You decided to run a business with a remote team? That’s a great decision. Remote teams cost you less money. You don’t have to invest in fancy offices. Your workers will love this method of work, too. They get to manage the salary without spending money on commuting or dressing up for work. It’s a win-win situation.
When I started an online project that reveals the truth about the essay writing service industry, I knew I would need an entire team behind it. So I had a dilemma: do I get a nice office space for my team, or do I settle for a smaller office for three workers and hire remote writers? Well, it wasn’t much of a dilemma… I quickly decided to go with the remote team.
Remote teams, however, have one major flaw: lack of control over the way your workers do the job. You’ll give them instructions and deadlines, and you’ll leave the rest to them. Some of them will work during evenings. Others will procrastinate and then binge before the deadline. Even when you attract the best freelancers to work for you, things might not turn out as expected.
From my experience working with a remote team, it’s possible to overcome that pitfall. You just need proper organization and a plan that your team can follow. I’ll share few tips on how you can do that.
Prepare the Major Plan with Milestones
When you have a big project for your team, you have to explain all its aspects. This will be a major outline that shows the big deadline. For example, let’s say you’re working on a new website and you hire a remote team of graphic designers, programmers, content writers, and marketing experts. The big goal will be “website launch on the evening of March 15th.”
However, you’ll have milestones that lead to that big goal. Each team member will have their own responsibilities and milestones. The big plan should express them.
Create this major plan with great attention to details. Don’t make it too long and expansive, though. Some of your team members may not have the patience to read through such a demanding document. Make it clear! Make sure they understand it. Invite them to ask questions and answer!
Organize the Weekly and Daily Tasks
If you simply deliver the big plan and expect everyone to be done by the deadline, you’ll leave your team with a major risk: procrastination. Your team members might focus on their private lives, thinking there’s plenty of time to get the job done. So they will get to it with full speed just before the deadline, and the effects will show the rush.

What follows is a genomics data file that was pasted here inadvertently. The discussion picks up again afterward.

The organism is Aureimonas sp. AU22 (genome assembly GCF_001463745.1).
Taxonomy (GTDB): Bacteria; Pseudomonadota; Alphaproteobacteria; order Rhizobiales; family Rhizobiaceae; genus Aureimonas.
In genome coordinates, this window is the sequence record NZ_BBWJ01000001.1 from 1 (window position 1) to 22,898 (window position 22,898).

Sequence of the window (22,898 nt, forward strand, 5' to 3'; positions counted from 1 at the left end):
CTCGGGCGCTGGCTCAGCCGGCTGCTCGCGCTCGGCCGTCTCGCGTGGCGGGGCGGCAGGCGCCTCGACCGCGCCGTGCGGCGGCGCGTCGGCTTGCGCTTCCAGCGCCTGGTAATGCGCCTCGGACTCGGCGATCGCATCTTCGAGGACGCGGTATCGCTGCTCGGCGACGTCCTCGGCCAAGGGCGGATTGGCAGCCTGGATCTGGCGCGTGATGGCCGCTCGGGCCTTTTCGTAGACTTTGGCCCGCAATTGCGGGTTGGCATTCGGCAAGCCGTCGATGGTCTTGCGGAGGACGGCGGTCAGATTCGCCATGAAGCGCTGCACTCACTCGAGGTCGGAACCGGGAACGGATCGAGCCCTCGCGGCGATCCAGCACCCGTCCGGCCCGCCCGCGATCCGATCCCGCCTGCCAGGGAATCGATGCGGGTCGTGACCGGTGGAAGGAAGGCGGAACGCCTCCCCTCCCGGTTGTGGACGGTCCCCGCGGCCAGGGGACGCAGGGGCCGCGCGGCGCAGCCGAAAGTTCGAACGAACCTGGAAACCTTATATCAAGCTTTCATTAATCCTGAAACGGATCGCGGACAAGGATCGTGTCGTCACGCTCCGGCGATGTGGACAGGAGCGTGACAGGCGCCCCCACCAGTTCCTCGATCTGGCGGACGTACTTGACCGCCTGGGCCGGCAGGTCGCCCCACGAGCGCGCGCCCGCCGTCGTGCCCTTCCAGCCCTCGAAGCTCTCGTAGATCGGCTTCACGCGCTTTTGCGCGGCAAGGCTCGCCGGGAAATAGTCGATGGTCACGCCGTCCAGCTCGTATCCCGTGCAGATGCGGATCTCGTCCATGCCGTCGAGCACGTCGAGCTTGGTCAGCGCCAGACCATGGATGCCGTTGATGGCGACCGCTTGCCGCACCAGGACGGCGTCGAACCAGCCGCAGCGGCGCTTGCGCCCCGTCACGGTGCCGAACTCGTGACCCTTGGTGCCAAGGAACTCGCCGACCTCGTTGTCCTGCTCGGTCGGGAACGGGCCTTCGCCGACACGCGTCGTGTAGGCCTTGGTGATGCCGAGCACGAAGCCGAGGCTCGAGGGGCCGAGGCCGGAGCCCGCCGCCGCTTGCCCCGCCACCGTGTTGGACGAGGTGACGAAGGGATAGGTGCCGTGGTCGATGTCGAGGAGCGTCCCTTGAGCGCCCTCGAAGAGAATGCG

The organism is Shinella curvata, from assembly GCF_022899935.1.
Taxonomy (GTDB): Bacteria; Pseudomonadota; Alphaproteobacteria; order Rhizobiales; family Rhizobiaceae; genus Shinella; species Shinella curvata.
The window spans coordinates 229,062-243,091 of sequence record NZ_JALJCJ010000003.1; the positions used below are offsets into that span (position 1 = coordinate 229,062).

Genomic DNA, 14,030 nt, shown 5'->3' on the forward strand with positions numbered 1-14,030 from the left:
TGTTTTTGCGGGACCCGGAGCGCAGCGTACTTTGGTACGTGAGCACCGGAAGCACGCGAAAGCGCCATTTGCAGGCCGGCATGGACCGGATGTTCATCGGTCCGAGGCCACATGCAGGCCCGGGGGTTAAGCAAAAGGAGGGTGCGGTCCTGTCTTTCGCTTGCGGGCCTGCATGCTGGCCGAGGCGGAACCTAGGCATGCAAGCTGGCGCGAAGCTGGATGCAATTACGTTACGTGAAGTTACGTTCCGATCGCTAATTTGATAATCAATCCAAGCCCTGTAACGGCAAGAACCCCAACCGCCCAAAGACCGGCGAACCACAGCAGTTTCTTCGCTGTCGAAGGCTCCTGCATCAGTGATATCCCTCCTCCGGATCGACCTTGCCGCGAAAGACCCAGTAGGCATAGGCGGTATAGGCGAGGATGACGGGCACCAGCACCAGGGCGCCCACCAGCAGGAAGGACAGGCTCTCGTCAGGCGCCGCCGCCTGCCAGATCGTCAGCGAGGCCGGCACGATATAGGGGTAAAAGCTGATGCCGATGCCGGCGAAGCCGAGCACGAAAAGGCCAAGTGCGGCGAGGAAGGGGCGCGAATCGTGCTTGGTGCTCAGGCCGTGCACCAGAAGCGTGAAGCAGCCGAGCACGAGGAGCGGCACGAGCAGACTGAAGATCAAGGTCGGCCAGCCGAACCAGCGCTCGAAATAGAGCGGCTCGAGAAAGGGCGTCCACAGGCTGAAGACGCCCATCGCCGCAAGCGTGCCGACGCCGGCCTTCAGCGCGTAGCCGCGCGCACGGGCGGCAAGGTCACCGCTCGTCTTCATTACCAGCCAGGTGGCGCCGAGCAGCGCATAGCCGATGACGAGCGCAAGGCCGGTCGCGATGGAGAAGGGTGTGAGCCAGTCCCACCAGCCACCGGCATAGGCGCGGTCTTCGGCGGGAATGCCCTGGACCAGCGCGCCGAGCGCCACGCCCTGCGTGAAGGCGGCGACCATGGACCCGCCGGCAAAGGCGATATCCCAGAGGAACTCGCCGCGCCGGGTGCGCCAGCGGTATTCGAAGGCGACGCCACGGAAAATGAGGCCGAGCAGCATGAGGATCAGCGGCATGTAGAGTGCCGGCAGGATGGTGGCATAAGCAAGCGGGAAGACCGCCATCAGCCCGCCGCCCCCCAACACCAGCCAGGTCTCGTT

How do you prevent that from happening? Keep them focused! Yes; they may be flexible with their working hours. If they commit to the job, however, they should stick to progressive goals that you’ll set.
Prepare a weekly outline that shows everyone what goals they are expected to meet. Then, set daily goals. Ask them to inform you about the progress and check their work along the way. I found that with this method, the remote team can be much more successful than an in-office team. They still have much greater flexibility when compared to an office job, but they also get the structure they need for staying focused.
Direct Communication Is Important
Leaders know that the office culture they nurture motivates the employees to be more productive. When you’re dealing with a remote team, you clearly don’t need to worry about office culture. However, the collaboration within the team is still essential, and you have to stimulate it through online tools.
Sending daily emails is part of the process, but it’s not enough. The lack of face time means there’s no real connection between the members of the team. Your facial expressions and body language are an essential part of communication, and you can’t express them in an email.
As a manager, you have to fix this. Use Google Hangouts or Skype to make up for the lack of face-to-face interaction. These conferences should be part of the plan. Schedule a conference on a specific date so everyone will plan to attend in advance.
Track the Progress
Planning is important for the success of this project, but it doesn’t end once you write the plan. First of all, you must get some feedback. Is everyone okay with the tasks? Will they be able to cover them on time? Keep in mind that you’re dealing with remote workers, who want to have control over the amount of work they accept.
Once you make sure that everyone is okay with the workload, the process of monitoring starts. Are they achieving your daily and weekly goals? Track the progress and adjust the plan as necessary. If you notice that someone is slow, try to help them or hire another person to take part of the workload.
Just stay proactive and you’ll definitely lead the remote team to success.
About the Author:
Julie Petersen is a remote team chief editor. Also, she runs her personal blog AskPetersen where she shares tips related to content writing.
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